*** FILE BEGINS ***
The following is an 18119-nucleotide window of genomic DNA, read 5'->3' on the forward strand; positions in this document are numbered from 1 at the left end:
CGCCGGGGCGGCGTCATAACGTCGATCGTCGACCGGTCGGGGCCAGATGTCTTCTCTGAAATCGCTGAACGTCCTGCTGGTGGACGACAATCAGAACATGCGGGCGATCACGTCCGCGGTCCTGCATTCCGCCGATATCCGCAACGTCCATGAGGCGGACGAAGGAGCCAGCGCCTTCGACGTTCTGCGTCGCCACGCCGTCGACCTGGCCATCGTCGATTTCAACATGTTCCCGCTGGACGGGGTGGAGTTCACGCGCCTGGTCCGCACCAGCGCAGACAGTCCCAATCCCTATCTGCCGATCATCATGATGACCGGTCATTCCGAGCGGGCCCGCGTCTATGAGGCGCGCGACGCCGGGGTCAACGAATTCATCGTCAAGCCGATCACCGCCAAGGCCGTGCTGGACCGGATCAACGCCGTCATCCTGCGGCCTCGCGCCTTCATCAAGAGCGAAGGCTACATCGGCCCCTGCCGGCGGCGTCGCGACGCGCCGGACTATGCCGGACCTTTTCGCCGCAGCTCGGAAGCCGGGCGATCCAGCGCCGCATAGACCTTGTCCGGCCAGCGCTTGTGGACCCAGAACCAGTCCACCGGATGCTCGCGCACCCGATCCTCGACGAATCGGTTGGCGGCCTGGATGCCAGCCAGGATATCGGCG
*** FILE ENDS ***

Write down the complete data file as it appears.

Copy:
The following is an 18119-nucleotide window of genomic DNA, read 5'->3' on the forward strand; positions in this document are numbered from 1 at the left end:
CGCCGGGGCGGCGTCATAACGTCGATCGTCGACCGGTCGGGGCCAGATGTCTTCTCTGAAATCGCTGAACGTCCTGCTGGTGGACGACAATCAGAACATGCGGGCGATCACGTCCGCGGTCCTGCATTCCGCCGATATCCGCAACGTCCATGAGGCGGACGAAGGAGCCAGCGCCTTCGACGTTCTGCGTCGCCACGCCGTCGACCTGGCCATCGTCGATTTCAACATGTTCCCGCTGGACGGGGTGGAGTTCACGCGCCTGGTCCGCACCAGCGCAGACAGTCCCAATCCCTATCTGCCGATCATCATGATGACCGGTCATTCCGAGCGGGCCCGCGTCTATGAGGCGCGCGACGCCGGGGTCAACGAATTCATCGTCAAGCCGATCACCGCCAAGGCCGTGCTGGACCGGATCAACGCCGTCATCCTGCGGCCTCGCGCCTTCATCAAGAGCGAAGGCTACATCGGCCCCTGCCGGCGGCGTCGCGACGCGCCGGACTATGCCGGACCTTTTCGCCGCAGCTCGGAAGCCGGGCGATCCAGCGCCGCATAGACCTTGTCCGGCCAGCGCTTGTGGACCCAGAACCAGTCCACCGGATGCTCGCGCACCCGATCCTCGACGAATCGGTTGGCGGCCTGGATGCCAGCCAGGATATCGGCG